Unmasking ratchets up hunt for ISIS executioner Jihadi John

The dramatic unmasking of the ISIS executioner known as "Jihadi John" last week makes the black-clad star of the Islamic terrorist group's grisly videos a marked man with a big price on his head, terrorism analysts told FoxNews.com.

Intelligence authorities in the U.S. and Great Britain have known the knife-wielding jihadist was 26-year-old Mohammed Emwazi for months. But the public identification of him, first in a Washington Post article, and followed by disclosure of a torrent of personal information about his life and associates prior to going to Syria in 2013, will turn up the heat and likely ensure he never leaves ISIS' so-called caliphate alive.

"He is a big target."

— Michael Harkins, former FBI agent

"British intelligence had a handle on Emwazi's identity for some time prior to the public release of the identity," said Mike Baker, a Fox News contributor and former CIA covert operations officer. "They've been working the target for awhile, mapping out his associates in the UK, understanding his motivations and path to radicalization and working with U.S. intelligence."

UK and U.S. authorities have been tracking Emwazi's digital footprint for at least five months before his identity was publicly known, likely monitoring every social media account and tapping into phone communications between the young terrorist and his associates, according to Baker.

Emwazi's role as the face of ISIS' gruesome videos, in which only his eyes showing through the slit of his black mask and his British accent offered clues to his identity, make him a high-value target. Even though he is likely not key to ISIS operations, he is a powerful symbol of the terrorist group.

Now that his name is known and his photo has appeared online and in print around the world, the noose could tighten quickly on Enwazi, who was born in Kuwait and raised in London. He will not be able to travel back to Great Britain, as Western intelligence officials fear so many foreign fighters could. Any communications with family or friends are sure to be monitored, and the pressure for someone -- even within the terrorist group -- to turn him in has been ratcheted up, say experts.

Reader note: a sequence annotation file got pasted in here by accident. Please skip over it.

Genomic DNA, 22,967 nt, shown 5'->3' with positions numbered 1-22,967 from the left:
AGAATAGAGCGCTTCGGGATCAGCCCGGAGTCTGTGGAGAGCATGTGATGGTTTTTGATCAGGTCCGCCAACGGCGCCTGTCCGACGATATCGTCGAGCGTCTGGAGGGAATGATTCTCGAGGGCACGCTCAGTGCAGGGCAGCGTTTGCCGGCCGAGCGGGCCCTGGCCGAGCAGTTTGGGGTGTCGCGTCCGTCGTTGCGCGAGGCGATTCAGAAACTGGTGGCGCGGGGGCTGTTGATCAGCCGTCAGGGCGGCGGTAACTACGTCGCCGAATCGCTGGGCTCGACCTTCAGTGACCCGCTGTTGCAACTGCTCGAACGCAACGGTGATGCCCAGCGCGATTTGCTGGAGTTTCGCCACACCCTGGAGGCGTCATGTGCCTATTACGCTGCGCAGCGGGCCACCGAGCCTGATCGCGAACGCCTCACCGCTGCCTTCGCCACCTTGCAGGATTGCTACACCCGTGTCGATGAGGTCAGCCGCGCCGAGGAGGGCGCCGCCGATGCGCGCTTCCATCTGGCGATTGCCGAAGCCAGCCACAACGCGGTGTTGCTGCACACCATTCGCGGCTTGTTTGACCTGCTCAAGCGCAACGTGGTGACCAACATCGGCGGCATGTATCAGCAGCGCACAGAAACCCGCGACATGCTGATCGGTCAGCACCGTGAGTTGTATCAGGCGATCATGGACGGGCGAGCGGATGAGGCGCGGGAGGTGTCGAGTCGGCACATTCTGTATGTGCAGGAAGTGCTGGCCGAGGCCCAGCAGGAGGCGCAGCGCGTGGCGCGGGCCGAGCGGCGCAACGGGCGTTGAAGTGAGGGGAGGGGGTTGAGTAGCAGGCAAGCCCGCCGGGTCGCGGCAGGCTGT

British Prime Minister David Cameron has vowed to use all resources necessary to hunt down Emwazi. On Sept. 19, the U.S. Senate approved - without knowing his full name - a $10 million bounty for information leading to his whereabouts. That bounty is a powerful incentivefor information, former FBI agent Michael Harkins said.

"There’s certainly now an incentive for someone to help the US government," said Harkins, who worked for 22 years with the FBI and who was deployed on numerous overseas operations.

"He is a big target," he said. "By getting someone like Emwazi, it sends a great message that no matter who you are, we’re going to find you and hold you accountable for killing U.S. citizens."

While Harkins and Baker could not detail specific tactics used by authorities to track Emwazi, money for information has proven successful in tracking high value targets in the past, including those of Jordanian-born Abu Musab al-Zarqawi, a leader of Al Qaeda in Iraq.

"There have been some major apprehensions as a result of a source coming forward seeking an incentive," said Harkins.

Emwazi's alleged ties to terror groups were well known to the British government. He was a member of a terror cell linked to failed attacks on London's Underground subway system in 2005, according to court documents.

In the documents, first published by two British newspapers, The Observer and The Sunday Telegraph, Emwazi is described as a "person of interest" to MI5, Britain's domestic counter-intelligence and security agency.

Authorities said he was a member of a cell formed in 2007 to recruit fighters for al-Shabaab, a Somalia-based terror organization linked to Al Qaeda. The network was believed to have at least a dozen members.

The BBC reported that Emwazi attended Quintin Kynaston Academy in northwest London and in 2009 graduated from University of Westminster with a degree in computers. Emwazi's father said his son was a devout Muslim and last spoke with his family in 2013, when he said he was going to Turkey to join a charity in Syria. Although Emwazi was born in Kuwait in August 1988, his family are so-called "stateless" southern Iraqi immigrants, many of whom were deported after Kuwait was liberated from Saddam Hussein in 1991.

Emwazi first appeared in an ISIS State video last August, when he beheaded American freelance journalist James Foley. He later appeared in videos showing the beheadings of American journalist Steven Sotloff, British aid worker David Haines, British taxi driver Alan Henning, and American aid worker Peter Kassig.

Although the United Kingdom-Muslim advocacy group CAGE attempted to paint Emwazi as a victim of harassment by British intelligence, a charge Prime Minister David Cameron called "reprehensible, Emwazi was long known to associate with radical and terrorist groups.